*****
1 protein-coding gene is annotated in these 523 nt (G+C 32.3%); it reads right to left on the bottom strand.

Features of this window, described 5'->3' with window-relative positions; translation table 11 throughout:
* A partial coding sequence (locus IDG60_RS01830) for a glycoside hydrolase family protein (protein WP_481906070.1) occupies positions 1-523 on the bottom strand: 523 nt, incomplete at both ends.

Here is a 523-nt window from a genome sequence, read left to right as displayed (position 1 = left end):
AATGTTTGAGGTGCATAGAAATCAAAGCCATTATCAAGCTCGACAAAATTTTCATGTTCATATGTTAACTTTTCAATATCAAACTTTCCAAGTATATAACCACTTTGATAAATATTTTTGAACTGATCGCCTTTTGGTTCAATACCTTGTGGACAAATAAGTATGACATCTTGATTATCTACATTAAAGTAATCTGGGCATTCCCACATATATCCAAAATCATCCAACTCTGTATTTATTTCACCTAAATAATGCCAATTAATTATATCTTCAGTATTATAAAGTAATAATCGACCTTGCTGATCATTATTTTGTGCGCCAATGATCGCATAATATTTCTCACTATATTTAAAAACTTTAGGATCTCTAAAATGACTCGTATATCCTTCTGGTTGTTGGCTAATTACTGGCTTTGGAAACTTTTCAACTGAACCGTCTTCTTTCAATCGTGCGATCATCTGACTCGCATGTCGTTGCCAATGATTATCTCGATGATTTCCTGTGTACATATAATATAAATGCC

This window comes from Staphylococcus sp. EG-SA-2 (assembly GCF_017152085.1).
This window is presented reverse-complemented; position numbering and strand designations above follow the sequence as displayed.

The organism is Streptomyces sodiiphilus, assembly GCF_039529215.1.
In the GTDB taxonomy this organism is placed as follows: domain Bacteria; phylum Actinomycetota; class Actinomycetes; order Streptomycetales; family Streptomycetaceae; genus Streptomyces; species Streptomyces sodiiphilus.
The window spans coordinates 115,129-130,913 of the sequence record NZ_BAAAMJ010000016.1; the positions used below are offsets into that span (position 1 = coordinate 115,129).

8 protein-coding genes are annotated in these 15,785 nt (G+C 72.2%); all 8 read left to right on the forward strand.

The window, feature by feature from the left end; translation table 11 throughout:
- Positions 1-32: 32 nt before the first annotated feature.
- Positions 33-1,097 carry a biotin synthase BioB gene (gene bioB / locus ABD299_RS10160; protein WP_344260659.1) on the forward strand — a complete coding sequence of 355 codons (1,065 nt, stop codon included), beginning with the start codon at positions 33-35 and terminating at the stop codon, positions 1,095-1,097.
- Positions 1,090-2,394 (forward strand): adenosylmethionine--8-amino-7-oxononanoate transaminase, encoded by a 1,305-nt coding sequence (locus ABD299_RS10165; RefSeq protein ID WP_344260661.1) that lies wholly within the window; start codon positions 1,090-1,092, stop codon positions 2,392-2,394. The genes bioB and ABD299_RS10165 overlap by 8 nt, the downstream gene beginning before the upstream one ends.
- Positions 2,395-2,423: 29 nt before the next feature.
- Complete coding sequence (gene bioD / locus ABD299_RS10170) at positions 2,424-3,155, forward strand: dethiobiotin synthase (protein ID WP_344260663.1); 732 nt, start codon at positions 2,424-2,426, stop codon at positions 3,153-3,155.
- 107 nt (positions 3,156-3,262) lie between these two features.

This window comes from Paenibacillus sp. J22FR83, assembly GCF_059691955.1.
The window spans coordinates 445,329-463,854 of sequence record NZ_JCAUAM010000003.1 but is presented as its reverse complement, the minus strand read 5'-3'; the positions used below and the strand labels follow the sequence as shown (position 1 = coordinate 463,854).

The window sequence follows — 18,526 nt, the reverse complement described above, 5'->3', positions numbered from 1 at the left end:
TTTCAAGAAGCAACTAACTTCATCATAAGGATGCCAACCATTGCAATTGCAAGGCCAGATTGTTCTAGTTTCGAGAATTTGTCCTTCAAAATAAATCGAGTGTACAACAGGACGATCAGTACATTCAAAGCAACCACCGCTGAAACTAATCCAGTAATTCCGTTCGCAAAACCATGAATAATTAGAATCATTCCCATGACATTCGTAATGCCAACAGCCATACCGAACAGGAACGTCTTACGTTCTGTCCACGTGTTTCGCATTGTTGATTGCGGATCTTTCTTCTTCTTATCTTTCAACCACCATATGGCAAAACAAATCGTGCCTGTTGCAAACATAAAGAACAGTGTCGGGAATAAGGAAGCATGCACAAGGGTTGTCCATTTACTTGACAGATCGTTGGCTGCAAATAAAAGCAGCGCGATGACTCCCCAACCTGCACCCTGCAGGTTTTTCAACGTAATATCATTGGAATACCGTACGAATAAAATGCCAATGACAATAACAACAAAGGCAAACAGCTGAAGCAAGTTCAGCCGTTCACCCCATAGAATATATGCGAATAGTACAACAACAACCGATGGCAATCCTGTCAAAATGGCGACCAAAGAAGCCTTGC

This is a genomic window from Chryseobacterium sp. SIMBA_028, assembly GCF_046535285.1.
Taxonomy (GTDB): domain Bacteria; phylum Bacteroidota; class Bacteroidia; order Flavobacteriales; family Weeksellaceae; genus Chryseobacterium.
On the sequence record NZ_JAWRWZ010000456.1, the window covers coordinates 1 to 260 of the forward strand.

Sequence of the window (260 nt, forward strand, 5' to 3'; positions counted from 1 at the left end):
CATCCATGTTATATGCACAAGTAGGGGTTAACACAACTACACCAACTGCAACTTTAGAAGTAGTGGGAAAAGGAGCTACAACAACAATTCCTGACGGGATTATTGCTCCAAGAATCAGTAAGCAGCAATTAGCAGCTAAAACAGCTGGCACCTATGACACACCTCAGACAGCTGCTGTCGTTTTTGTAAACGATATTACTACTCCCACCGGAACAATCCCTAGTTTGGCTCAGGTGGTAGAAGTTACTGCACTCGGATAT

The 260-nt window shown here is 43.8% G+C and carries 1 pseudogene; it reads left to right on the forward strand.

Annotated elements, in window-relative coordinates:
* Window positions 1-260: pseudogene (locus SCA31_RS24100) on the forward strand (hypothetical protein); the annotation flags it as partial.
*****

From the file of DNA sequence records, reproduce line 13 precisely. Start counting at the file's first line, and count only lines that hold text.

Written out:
- Positions 1-32: 32 nt before the first annotated feature.